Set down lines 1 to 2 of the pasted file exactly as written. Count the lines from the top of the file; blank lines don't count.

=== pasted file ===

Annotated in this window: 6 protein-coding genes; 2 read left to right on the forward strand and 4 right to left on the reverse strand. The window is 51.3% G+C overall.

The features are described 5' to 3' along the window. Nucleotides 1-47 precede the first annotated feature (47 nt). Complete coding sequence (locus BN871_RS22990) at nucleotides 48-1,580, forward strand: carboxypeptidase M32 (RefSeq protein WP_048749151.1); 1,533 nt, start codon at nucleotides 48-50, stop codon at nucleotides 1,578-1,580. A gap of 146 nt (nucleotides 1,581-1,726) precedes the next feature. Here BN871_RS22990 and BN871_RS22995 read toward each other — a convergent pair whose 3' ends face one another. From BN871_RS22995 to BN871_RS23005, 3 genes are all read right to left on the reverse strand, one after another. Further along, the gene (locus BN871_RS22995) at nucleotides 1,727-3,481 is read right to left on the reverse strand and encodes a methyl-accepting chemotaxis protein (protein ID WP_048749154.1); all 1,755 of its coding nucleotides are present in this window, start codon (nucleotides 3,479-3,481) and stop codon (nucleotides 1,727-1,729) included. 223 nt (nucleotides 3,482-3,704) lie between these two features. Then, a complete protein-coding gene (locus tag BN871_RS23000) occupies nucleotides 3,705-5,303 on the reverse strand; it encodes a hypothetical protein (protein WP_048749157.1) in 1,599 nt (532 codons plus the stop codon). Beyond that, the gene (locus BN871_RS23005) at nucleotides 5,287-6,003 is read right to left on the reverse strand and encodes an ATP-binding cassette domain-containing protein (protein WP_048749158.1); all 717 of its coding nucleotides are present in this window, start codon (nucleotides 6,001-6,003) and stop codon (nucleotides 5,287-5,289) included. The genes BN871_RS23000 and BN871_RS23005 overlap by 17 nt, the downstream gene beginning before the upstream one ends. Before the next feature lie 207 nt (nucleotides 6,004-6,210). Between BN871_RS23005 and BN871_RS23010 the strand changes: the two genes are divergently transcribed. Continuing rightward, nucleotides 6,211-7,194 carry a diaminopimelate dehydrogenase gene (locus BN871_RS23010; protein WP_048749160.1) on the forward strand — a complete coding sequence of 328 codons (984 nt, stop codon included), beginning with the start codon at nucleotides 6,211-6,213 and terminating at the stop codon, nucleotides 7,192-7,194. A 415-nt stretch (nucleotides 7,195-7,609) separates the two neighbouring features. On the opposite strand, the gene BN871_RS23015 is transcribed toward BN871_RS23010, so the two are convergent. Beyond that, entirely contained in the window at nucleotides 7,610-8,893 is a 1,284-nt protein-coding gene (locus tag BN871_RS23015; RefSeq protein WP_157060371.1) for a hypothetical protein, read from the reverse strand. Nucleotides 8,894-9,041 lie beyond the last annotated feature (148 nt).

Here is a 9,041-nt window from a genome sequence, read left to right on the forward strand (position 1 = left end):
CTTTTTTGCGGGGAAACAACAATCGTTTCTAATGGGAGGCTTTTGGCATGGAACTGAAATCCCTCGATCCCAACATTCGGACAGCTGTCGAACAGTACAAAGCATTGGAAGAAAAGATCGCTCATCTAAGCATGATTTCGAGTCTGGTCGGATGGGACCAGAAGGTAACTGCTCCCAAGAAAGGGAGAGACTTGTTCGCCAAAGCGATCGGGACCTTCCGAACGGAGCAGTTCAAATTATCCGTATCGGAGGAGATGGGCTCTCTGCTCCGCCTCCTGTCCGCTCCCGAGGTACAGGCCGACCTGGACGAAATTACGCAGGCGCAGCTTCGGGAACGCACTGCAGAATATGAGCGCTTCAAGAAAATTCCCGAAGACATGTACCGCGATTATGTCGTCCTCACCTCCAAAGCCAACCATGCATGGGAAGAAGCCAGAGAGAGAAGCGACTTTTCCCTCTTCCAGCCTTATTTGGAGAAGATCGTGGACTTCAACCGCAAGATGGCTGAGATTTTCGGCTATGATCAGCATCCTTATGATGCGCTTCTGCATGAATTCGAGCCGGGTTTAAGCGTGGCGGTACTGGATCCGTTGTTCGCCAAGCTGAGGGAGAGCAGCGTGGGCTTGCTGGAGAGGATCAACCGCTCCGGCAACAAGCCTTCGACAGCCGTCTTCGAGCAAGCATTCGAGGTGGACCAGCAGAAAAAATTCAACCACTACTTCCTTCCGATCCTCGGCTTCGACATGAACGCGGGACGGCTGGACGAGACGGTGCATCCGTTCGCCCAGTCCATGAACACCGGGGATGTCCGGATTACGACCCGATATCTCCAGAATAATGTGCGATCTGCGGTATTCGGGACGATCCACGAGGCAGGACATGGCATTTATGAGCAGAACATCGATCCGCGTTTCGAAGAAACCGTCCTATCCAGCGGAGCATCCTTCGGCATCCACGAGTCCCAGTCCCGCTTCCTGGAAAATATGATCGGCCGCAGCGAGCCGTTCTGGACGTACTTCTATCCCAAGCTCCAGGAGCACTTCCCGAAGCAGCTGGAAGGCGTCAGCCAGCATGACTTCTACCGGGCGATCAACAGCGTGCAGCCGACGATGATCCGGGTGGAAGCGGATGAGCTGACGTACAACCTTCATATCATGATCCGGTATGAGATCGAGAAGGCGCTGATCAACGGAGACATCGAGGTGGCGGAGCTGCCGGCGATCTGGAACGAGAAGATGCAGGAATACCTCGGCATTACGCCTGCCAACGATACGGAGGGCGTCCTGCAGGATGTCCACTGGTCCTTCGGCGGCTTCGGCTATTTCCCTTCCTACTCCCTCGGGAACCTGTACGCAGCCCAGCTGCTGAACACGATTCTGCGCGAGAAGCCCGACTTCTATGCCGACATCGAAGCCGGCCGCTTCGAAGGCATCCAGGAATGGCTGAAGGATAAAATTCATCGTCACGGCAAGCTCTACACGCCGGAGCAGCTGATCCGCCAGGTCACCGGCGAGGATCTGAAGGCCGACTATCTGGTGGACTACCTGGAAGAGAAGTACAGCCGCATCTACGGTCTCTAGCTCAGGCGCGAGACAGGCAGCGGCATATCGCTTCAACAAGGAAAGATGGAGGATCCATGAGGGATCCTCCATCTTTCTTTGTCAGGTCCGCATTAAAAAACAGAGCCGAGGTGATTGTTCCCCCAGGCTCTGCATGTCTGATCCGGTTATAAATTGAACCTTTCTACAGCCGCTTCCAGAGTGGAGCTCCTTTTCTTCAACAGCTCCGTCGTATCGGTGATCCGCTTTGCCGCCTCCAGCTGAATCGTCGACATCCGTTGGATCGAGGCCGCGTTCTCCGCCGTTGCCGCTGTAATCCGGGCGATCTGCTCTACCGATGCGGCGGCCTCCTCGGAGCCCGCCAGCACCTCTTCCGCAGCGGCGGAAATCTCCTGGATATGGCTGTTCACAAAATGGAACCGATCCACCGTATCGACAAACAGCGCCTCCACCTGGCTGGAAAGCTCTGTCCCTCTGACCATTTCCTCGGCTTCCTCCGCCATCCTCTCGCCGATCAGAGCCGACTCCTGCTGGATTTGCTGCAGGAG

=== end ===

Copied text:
Annotated in this window: 6 protein-coding genes; 2 read left to right on the forward strand and 4 right to left on the reverse strand. The window is 51.3% G+C overall.

The features are described 5' to 3' along the window. Nucleotides 1-47 precede the first annotated feature (47 nt). Complete coding sequence (locus BN871_RS22990) at nucleotides 48-1,580, forward strand: carboxypeptidase M32 (RefSeq protein WP_048749151.1); 1,533 nt, start codon at nucleotides 48-50, stop codon at nucleotides 1,578-1,580. A gap of 146 nt (nucleotides 1,581-1,726) precedes the next feature. Here BN871_RS22990 and BN871_RS22995 read toward each other — a convergent pair whose 3' ends face one another. From BN871_RS22995 to BN871_RS23005, 3 genes are all read right to left on the reverse strand, one after another. Further along, the gene (locus BN871_RS22995) at nucleotides 1,727-3,481 is read right to left on the reverse strand and encodes a methyl-accepting chemotaxis protein (protein ID WP_048749154.1); all 1,755 of its coding nucleotides are present in this window, start codon (nucleotides 3,479-3,481) and stop codon (nucleotides 1,727-1,729) included. 223 nt (nucleotides 3,482-3,704) lie between these two features. Then, a complete protein-coding gene (locus tag BN871_RS23000) occupies nucleotides 3,705-5,303 on the reverse strand; it encodes a hypothetical protein (protein WP_048749157.1) in 1,599 nt (532 codons plus the stop codon). Beyond that, the gene (locus BN871_RS23005) at nucleotides 5,287-6,003 is read right to left on the reverse strand and encodes an ATP-binding cassette domain-containing protein (protein WP_048749158.1); all 717 of its coding nucleotides are present in this window, start codon (nucleotides 6,001-6,003) and stop codon (nucleotides 5,287-5,289) included. The genes BN871_RS23000 and BN871_RS23005 overlap by 17 nt, the downstream gene beginning before the upstream one ends. Before the next feature lie 207 nt (nucleotides 6,004-6,210). Between BN871_RS23005 and BN871_RS23010 the strand changes: the two genes are divergently transcribed. Continuing rightward, nucleotides 6,211-7,194 carry a diaminopimelate dehydrogenase gene (locus BN871_RS23010; protein WP_048749160.1) on the forward strand — a complete coding sequence of 328 codons (984 nt, stop codon included), beginning with the start codon at nucleotides 6,211-6,213 and terminating at the stop codon, nucleotides 7,192-7,194. A 415-nt stretch (nucleotides 7,195-7,609) separates the two neighbouring features. On the opposite strand, the gene BN871_RS23015 is transcribed toward BN871_RS23010, so the two are convergent. Beyond that, entirely contained in the window at nucleotides 7,610-8,893 is a 1,284-nt protein-coding gene (locus tag BN871_RS23015; RefSeq protein WP_157060371.1) for a hypothetical protein, read from the reverse strand. Nucleotides 8,894-9,041 lie beyond the last annotated feature (148 nt).